Universal manhood suffrage (one of the most modern voting rights of its time) resulted in large-scale political mobilization. Voter turnout rose from 51% in 1871 to 85% in 1912. Parties and interest groups of all kinds formulated their interests and effectively brought them to bear in parliament. The Reichstag thus also held a key position in the Reich's institutionalized decision-making structure.
The Reichstag's position with respect to the government depended on its internal political makeup. The German multi-party system made it difficult to form parliamentary majorities. Bismarck played the parties against each other, relying on shifting majorities or compliant coalitions. After the turn to a more conservative Reichstag in 1878–79, the parties often confined themselves to either reacting to or obstructing government measures. The parties' limited willingness to compromise among themselves made it easier for the government to achieve its goals. It resorted if necessary to dissolving the Reichstag, the possibility of which always played a background role for parliamentary decisions.
After the Bismarck era, the threat of dissolution became less and less important. The fact that fixed political electoral camps were forming played a role in the change. There were few non-voters left for the government to win over. With the exception of the 1907 election, new elections no longer brought any changes that would have improved the government's position. On the other hand, the contrast between the political camps continued to intensify, making joint action against the government more difficult.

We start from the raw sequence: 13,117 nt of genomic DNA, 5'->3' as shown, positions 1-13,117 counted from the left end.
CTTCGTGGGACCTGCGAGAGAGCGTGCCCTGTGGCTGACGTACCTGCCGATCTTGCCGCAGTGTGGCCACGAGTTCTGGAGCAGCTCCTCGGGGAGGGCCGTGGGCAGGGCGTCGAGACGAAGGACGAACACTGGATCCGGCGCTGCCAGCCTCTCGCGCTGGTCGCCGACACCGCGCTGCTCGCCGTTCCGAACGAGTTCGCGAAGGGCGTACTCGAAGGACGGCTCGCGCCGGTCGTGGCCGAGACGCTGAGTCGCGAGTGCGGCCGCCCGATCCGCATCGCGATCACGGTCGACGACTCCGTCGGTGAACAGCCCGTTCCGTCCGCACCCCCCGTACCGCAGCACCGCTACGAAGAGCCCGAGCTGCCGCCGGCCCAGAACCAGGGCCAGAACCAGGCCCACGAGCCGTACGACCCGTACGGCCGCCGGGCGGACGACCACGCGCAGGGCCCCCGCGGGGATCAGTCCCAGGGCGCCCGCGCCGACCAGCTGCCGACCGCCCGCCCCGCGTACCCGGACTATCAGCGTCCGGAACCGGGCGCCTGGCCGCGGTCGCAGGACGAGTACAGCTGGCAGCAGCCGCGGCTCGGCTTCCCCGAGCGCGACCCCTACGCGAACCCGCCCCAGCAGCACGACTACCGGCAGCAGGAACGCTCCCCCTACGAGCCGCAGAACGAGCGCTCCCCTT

In October 1918, with the prospect of imminent defeat in World War I and in the hope of obtaining more favorable peace terms from the Allies, parliament enacted constitutional reforms that required the Reichstag's approval for declaring war and making peace and that made the chancellor dependent on the confidence of the Reichstag rather than the emperor. But the reforms were not enough for either the Allies or the people of Germany, and in the German Revolution of 1918–1919, brought an end to the Reichstag of the German Empire.
Reichstag elections were held in the following years:
Main article: List of presidents of the Reichstag
|Start of Term
|End of Term
|Maximilian Franz August von Forckenbeck
|Otto von Seydewitz
|Adolf Graf von Arnim-Boitzenburg
|Gustav Konrad Heinrich von Goßler
|Albert Erdmann Karl Gerhard von Levetzow
|Wilhelm von Wedell-Piesdorf
|Albert Erdmann Karl Gerhard von Levetzow
|Rudolf Freiherr von Buol-Berenberg
|Franz von Ballestrem
|Udo Graf zu Stolberg-Wernigerode
|Hans Graf von Schwerin-Löwitz